MetroMile believes that people who drive less should be rewarded with cheaper car insurance.
The Bay Area-based team developed a device called the Metronome, which can be plugged into a car to monitor how you drive. People who don’t take their car out very often will save money, as MetroMile also offers insurance, which prices on a per mile basis.
Above: The Metronome device
The company announced today that it has expanded from Oregon into Washington State. It has also introduced a mobile app, which drivers can use to track their habits. The app will also notify you when a potential problem arises, so you can go to the mechanic long before your car breaks down on the highway, or you see smoke billowing from its engine.
“The app will give you insights into the cost of insurance, and the health of your car,” said cofounder and chairman David Friedberg by phone.
According to the founders, the service is designed for people who live in cities like Seattle and Portland, and drive sporadically. Metronome customers generally pay between 2 cents and 6 cents per mile, and $15 to $40 as a monthly base rate.
The MetroMile service competes with Zubie, a connected car gadget that was incubated at Best Buy. However, most of the alternatives to traditional car insurance will prioritize whether you’re a safe driver — and not how frequently you drive.
[Full disclosure: Zubie chief executive Tim Kelly is also the father of VentureBeat reporter Meghan Kelly.]
MetroMile makes money with its insurance product, and sales of the Metronome device. However, the first 10,000 people who sign up from today will receive a Metronome free of charge.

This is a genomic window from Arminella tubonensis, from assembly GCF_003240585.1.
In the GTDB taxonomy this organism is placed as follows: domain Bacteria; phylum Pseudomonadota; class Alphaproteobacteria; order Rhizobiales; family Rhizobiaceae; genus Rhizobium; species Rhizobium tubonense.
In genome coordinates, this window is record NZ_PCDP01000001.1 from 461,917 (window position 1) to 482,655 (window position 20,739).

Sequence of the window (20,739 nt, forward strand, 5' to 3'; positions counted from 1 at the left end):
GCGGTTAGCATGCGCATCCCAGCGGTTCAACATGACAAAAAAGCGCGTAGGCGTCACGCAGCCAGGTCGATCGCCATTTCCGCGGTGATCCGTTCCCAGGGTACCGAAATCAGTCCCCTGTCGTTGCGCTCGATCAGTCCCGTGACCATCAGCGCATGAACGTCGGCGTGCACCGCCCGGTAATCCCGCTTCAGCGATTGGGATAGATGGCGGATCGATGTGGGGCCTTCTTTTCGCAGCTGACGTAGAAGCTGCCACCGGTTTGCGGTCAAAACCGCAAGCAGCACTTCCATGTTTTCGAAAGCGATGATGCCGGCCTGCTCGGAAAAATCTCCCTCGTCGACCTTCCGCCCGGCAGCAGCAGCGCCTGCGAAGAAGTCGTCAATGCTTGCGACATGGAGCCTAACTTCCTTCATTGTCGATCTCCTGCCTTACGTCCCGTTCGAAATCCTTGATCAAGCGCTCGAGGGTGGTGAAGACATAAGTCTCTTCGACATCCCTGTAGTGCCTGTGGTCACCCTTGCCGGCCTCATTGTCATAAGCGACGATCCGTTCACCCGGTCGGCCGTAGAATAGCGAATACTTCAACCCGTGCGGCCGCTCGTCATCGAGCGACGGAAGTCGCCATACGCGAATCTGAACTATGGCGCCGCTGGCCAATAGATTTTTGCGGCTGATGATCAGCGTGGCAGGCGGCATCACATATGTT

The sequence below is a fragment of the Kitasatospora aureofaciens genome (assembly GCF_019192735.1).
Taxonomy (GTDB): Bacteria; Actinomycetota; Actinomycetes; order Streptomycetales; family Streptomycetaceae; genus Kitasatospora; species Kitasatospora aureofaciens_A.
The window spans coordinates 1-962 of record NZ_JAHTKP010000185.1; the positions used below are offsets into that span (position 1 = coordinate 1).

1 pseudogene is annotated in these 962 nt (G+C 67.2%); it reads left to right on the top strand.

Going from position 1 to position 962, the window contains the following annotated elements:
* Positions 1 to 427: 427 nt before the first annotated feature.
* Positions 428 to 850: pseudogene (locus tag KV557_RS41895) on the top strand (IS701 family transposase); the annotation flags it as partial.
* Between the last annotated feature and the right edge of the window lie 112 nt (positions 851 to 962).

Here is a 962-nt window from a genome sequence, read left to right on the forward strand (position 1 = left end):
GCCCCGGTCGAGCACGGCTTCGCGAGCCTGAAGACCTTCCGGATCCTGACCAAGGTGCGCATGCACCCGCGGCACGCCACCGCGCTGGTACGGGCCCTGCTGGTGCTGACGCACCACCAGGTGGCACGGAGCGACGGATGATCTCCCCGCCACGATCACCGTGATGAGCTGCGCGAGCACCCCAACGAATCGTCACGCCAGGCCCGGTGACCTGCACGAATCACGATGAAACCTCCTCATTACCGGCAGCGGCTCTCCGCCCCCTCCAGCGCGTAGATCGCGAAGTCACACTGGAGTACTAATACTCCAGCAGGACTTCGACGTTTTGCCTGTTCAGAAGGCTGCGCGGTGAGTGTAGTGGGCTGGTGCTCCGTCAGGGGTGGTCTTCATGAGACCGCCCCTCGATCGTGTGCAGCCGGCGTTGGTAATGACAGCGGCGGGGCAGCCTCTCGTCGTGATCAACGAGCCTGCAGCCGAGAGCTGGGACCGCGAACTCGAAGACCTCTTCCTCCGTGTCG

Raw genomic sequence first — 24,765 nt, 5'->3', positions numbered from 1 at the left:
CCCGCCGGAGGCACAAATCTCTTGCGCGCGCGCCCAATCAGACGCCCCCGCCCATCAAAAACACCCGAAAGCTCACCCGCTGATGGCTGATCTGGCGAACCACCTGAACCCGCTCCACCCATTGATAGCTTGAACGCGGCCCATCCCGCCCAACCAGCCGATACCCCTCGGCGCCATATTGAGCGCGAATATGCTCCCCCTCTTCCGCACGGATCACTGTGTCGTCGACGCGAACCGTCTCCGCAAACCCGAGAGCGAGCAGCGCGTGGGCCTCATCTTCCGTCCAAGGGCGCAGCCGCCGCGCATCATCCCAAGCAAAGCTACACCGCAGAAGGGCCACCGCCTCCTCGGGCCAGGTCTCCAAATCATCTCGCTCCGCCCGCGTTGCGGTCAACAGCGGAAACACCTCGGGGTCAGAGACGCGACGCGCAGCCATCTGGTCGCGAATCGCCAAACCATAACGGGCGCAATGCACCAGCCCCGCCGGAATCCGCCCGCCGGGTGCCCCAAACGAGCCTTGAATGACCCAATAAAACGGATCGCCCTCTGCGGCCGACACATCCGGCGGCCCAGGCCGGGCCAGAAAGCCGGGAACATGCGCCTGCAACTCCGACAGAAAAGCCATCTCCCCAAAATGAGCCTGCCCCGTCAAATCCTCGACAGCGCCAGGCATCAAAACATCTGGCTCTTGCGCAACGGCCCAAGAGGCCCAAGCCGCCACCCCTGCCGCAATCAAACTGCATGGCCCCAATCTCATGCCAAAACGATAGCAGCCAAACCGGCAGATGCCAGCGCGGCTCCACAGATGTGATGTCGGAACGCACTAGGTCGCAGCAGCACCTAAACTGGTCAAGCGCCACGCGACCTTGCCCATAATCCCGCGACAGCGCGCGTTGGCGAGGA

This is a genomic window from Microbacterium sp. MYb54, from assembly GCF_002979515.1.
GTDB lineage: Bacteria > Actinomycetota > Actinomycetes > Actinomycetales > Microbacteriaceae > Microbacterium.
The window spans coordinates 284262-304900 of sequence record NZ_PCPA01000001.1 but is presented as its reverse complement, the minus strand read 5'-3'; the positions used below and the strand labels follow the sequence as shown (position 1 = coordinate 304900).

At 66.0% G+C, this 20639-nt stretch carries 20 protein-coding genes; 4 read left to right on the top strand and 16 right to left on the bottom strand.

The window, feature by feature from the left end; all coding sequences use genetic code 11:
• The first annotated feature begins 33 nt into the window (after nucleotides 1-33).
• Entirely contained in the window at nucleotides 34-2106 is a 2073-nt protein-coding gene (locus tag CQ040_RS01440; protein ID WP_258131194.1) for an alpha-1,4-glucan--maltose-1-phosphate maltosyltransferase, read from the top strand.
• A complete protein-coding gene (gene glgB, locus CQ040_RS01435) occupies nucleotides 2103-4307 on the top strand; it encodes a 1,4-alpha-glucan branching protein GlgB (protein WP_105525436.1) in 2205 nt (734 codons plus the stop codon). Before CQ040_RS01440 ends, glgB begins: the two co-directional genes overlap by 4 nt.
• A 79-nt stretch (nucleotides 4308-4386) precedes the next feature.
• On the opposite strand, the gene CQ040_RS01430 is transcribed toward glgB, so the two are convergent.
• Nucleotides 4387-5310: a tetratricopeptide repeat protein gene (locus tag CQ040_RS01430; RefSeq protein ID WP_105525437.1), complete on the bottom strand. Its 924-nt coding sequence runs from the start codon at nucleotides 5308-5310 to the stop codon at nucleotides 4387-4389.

According to Friedberg, MetroMile’s solution is sustainable as it does not bear the brunt of the risk. The company has partnered up with the National General Insurance Company, which provides financial backing and an insurance license in each state.
Friedberg recently sold his company The Climate Corporation to Monsanto for a massive $930 million. Prior to that, he was a founding member of Google’s corporate development team. MetroMile’s chief executive, Steve Pretre, has years of experience working on consumer “big data” applications, and CTO Dan Preston sold his previous company AisleBuyer to Intuit.
In future, Pretre and Preston hinted that you’ll gain insight into traffic in real time via the app. The startup also plans to launch in cities around the country, and potentially make a new source of revenue by offering consumers cheaper car repairs.
The founders are also passionate about the company’s eco-friendly mission. MetroMile can provide drivers with data about the emissions and pollution they are creating from those miles. This may prompt people to drive less, and walk or take public transportation.
Metromile has raised $14 million from international venture firms, including Index Ventures and NEA.
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